By those same standards, CAIR certainly has no place in the rabbis’ sanctuaries, and the rabbis had no place standing outside of Rabbi Hausman’s, arm-in-arm with CAIR. According to the Anti-Defamation League: “CAIR has a long record of anti-Israel activity… Its chapters partner with various anti-Israel groups that seek to isolate and demonize the Jewish State.” Yet under the presidency of Rabbi Toba Spitzer, MBR rabbis have gladly given CAIR leaders places of honor at their synagogues’ podia.
In 2017, for example, a CAIR official was given a place of honor in the sanctuary of former MBR president Howard Jaffe, where the CAIR official asked Rabbi Jaffe’s congregation for donations while accusing Israel of “maleficence.” Strangely, when my non-profit group, Americans for Peace and Tolerance (APT), wondered why voices that demonize Jews and Israel should have a place in Rabbi Jaffe’s sanctuary, the MBR rabbis had a very different reaction. In a mass denunciation statement, similar to the one it had used to attack Rabbi Hausman and his congregation, MBR condemned what it saw as APT’s “attacks on Rabbi Jaffe and his congregation.”
“There is no place in our community for this kind of verbal violence,” the MBR rabbis declared (a year after helping Hamas supporters picket a synagogue), recycling the silly totalitarian trope, likely as old as language itself, that speaking truth to power is violence. MBR president Rabbi Spitzer went even further in an interview with the local Jewish paper, presuming to excommunicate APT president Charles Jacobs, like some modern-day Baruch Spinoza, from the New England Jewish community.
All the lies that CAIR and MBR had poured on General Boykin and the other Ahavath Torah guests came from the disgraced Southern Poverty Law Center (SPLC), which was forced last year to apologize and pay a British Muslim $3 million for smearing him as an Islamophobe. In 2012, a violent zealot incited by SPLC lies attempted to kill General Boykin and many others. (It is very hard to kill General Boykin.) The armed progressive activist broke into the offices of the Family Research Council — a conservative Christian group where General Boykin serves as vice-president — and started shooting before being disarmed by a security guard, who was wounded in the process. According to court records, the progressive activist “had identified the FRC as an anti-gay organization on the Southern Poverty Law Center website.” His plan was to “enter the FRC that day to kill as many people as possible and smother Chick-Fil-A sandwiches in their faces… to make a statement against the people who work in that building.”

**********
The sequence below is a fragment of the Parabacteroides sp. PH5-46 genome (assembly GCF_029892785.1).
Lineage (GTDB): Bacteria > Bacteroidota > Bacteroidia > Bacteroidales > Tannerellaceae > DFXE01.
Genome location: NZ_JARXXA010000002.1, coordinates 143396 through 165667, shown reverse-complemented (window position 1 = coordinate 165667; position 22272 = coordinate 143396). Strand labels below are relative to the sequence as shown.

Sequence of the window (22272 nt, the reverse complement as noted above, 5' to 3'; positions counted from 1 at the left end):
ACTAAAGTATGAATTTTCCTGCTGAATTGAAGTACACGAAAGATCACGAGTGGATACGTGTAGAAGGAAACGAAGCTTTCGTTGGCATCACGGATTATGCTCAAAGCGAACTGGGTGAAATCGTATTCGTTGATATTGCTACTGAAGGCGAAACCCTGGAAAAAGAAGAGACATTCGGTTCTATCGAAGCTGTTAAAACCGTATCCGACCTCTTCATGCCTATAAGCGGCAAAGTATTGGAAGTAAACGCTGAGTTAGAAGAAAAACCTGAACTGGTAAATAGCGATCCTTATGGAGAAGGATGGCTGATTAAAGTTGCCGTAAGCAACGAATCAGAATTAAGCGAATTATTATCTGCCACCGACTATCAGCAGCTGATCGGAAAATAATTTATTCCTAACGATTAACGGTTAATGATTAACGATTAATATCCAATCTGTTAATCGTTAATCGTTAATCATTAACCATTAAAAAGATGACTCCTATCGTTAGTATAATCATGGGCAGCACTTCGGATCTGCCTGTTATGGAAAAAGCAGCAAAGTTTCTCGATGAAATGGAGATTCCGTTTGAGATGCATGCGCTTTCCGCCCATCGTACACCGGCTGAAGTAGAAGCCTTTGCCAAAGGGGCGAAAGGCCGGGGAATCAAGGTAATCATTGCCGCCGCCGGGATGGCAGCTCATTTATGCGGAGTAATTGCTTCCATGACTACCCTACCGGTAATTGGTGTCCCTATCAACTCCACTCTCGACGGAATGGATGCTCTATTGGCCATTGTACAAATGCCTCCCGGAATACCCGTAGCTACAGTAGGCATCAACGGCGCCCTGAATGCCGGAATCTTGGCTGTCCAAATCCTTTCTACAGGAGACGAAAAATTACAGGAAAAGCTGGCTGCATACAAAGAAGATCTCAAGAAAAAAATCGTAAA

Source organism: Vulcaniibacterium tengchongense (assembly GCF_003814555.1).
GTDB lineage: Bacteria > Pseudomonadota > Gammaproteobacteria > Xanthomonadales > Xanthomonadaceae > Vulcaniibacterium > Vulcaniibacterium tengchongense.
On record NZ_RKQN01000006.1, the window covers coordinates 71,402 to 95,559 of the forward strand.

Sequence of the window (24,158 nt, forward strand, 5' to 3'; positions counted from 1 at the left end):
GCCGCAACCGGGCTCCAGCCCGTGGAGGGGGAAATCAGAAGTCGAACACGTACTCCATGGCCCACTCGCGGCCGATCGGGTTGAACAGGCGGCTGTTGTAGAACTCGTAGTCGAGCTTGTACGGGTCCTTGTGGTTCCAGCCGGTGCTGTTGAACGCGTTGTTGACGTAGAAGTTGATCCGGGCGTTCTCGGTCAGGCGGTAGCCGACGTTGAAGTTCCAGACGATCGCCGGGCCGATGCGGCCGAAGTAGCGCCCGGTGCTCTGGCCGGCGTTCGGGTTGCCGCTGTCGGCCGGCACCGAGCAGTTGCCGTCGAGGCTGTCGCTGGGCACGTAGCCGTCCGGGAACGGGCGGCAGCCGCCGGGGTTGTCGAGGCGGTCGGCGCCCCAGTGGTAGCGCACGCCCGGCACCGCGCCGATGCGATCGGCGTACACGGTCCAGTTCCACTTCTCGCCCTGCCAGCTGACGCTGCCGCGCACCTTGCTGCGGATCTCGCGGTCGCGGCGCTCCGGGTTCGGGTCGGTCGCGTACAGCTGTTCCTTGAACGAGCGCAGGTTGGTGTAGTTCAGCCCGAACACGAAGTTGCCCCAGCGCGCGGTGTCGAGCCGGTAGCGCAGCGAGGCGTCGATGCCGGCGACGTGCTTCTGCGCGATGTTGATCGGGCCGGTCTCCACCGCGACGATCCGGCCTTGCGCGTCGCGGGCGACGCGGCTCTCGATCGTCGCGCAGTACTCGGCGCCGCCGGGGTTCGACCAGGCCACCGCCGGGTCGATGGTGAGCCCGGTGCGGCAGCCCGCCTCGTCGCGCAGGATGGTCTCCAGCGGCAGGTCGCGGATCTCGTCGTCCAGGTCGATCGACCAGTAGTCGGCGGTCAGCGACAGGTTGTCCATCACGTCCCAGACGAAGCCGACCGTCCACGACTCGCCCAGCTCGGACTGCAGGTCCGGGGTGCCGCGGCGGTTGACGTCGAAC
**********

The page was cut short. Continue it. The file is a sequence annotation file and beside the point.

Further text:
The shooter at the FRC, bizarrely, brought chicken sandwiches for his targets. In Stoughton, CAIR and its Jewish collaborators brought donuts for theirs. Both were meant to feed fear, not stomachs, as part of a political intimidation strategy by totalitarian bigots. In Massachusetts, thanks to Rabbi Spitzer and her MBR gang, the intimidation has, so far, worked.
Ilya L. Feoktistov is a cofounder and the Executive Director of Americans for Peace and Tolerance (APT), a Boston-based national security non-profit organization that investigates and confronts threats to civil society in America. He is an expert on the history, goals, and methods of the Islamist networks in New England and other areas of the country. Mr. Feoktistov has produced, co-directed, and co-written two feature length documentaries, Losing Our Sons, and The J Street Challenge, as well as several online mini-documentaries. Losing Our Sons investigated the first Al Qaeda murder on U.S. soil since the September 11, 2001 attacks, and was featured in a cover story for Politico Magazine. Mr. Feoktistov has been published in the Washington Times, the Federalist, the Times of Israel, Breitbart, the Daily Caller, American Thinker, and Front Page Magazine. He was featured in two episodes of the Blaze TV’s For the Record with Laurie Dhue, which focused on the Boston Marathon bombings. Mr. Feoktistov holds a J.D. from Boston University School of Law, where he concentrated in international law with a focus on national security and the laws of war.
This article was published October 9, 2019 by American Thinker and is archived at